This post is about food-induced memories. Those scenes from the past that appear in response to a smell or taste. Remember when your mom made cornbread muffins? Or a peach pie? The scent of it drifting unseen but powerfully through the house. Do you suddenly remember the color of the the kitchen curtains or the tree just outside the window? Or the anticipation of getting your own serving?
Scents, smells, and aromas have been proven to evoke long term memory recall. It’s called “olfactory memory”.
For me, it’s the pungent aroma of onion, mustard and garlic whenever I make potato salad like Mama used to make.
My mom was well-known for her tasty, mushy concoction of soft potatoes and crunchy veggies. “Nanny’s” potato salad was always requested for a family get-together, when we served up barbecued chicken, hamburgers, or just spaghetti!
She liked to garnish it with a radish cut up like a rose. It was an attractive finishing touch.
But, if she didn’t have a radish, she thought that a peppermint candy would be a similar substitute. After a while, that candy melted its red sugar into the tangy potato salad, and the effect was….well, different! So whenever I make her potato salad, I think of a mushy redpeppermint sitting in the middle… and no one saying a word about it. And how proud she was of her signature recipe.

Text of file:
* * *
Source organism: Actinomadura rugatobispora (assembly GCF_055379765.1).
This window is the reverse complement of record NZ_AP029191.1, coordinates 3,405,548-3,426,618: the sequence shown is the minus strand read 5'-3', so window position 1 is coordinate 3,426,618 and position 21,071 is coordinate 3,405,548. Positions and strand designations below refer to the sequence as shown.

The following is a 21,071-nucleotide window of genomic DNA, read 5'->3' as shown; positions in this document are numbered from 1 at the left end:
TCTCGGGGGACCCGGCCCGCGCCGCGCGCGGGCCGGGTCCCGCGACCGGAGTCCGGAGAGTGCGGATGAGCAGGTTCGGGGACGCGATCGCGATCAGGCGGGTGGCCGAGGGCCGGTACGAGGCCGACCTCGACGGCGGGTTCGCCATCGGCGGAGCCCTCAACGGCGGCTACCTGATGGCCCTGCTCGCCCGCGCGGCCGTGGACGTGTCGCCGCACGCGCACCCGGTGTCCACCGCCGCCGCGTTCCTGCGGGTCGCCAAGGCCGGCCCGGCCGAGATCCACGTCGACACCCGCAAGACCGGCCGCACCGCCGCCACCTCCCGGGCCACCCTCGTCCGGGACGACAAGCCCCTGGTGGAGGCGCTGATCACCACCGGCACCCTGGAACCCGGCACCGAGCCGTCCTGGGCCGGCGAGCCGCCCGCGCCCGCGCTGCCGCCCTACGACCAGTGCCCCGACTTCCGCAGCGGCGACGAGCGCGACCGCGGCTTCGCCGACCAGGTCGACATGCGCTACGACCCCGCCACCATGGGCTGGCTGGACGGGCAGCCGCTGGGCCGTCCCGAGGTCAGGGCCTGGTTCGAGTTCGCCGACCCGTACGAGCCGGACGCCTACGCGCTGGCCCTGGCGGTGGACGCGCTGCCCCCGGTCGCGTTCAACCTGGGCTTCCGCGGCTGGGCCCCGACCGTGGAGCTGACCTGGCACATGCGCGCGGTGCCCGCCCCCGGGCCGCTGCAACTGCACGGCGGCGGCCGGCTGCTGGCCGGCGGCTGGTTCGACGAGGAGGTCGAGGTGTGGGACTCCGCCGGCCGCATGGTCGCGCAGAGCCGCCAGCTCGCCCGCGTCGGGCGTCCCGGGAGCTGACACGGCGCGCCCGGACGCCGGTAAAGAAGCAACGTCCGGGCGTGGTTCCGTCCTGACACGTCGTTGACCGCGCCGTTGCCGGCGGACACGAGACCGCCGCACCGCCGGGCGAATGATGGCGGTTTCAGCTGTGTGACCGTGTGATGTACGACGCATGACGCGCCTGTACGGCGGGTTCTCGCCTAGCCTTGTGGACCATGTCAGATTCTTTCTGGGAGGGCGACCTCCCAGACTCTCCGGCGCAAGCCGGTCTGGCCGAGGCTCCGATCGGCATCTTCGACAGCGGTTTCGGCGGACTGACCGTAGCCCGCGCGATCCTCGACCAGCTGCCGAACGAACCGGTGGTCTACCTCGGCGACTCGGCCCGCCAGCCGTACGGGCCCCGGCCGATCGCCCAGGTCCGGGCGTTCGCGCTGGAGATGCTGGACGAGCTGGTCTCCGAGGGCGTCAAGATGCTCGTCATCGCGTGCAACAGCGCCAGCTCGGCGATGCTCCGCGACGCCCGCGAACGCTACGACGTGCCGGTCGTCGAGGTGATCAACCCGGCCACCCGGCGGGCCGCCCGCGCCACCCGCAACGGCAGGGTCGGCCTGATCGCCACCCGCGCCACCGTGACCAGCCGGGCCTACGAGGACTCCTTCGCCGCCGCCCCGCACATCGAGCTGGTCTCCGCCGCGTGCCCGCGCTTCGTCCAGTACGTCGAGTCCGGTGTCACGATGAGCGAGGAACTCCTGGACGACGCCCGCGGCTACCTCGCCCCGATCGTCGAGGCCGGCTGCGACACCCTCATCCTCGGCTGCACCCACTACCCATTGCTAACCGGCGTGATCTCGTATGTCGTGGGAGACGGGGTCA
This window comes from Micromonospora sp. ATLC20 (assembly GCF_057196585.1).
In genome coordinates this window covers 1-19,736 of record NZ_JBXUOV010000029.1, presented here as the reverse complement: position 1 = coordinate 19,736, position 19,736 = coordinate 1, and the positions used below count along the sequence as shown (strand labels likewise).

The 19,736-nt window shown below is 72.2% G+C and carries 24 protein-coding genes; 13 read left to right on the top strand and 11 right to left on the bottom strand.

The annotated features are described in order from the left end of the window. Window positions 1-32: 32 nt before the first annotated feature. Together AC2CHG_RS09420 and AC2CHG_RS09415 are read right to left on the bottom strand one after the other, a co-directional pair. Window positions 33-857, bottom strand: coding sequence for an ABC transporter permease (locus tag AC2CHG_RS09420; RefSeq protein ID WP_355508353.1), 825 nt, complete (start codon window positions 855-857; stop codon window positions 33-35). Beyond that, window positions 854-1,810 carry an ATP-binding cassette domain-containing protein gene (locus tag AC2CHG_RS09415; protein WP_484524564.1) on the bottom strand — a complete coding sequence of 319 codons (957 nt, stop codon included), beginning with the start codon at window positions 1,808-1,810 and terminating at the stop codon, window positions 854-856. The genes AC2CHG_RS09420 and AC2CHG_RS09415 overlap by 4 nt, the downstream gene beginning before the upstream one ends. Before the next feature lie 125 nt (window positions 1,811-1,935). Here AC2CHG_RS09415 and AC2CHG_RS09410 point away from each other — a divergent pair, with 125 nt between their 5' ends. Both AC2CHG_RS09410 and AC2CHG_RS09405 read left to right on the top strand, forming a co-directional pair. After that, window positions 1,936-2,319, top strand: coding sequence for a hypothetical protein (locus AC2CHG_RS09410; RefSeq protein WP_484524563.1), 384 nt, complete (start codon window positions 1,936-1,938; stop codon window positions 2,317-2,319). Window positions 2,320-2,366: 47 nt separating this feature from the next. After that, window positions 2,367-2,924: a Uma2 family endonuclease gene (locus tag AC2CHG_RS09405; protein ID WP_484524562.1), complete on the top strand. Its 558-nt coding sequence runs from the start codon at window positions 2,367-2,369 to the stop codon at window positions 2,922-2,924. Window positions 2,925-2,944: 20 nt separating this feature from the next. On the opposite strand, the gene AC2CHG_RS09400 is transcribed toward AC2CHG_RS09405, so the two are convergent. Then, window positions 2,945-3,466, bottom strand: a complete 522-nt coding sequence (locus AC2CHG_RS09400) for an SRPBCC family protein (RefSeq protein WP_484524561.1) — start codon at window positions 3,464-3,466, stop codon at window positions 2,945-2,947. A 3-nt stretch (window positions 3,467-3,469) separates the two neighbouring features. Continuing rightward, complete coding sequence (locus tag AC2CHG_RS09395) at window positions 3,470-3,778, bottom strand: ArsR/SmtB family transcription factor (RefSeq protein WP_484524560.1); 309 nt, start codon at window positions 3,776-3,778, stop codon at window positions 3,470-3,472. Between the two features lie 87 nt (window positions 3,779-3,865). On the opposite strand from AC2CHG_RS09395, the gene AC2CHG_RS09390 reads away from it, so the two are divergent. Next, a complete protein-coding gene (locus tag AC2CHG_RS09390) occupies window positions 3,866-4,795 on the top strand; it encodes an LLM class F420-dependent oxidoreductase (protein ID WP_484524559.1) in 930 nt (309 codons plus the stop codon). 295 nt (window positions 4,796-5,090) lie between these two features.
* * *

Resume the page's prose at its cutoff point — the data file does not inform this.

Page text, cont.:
What foods spur those memories for you? In the comment section, share your memorable food. I’d love to hear about what you remember, or even the recipe you recall.
As a gift, I thought I’d share my mom’s recipe. It’s your call, whether you want to garnish with a radish or a peppermint… Let me know how it turns out.
NANNY’S POTATO SALAD
Boil 3 to 5 lbs. potatoes, cool, then remove skins. Cut up in 1″ or smaller cubes. Add 1/3 c. small-sliced green onions, 1/2 c. finely-chopped
celery, a large jar of pimientos, 2 Tbsp. chopped garlic, 1/2 c. mayo, 1/4 c. mustard. You can add chopped green olives and
chopped dill pickles for a tangy taste. Or 1/2 c. sweet relish, for a milder version. Mix together and chill for a couple of hours to let the flavors
merge. Really good with grilled chicken, ham, or spaghetti.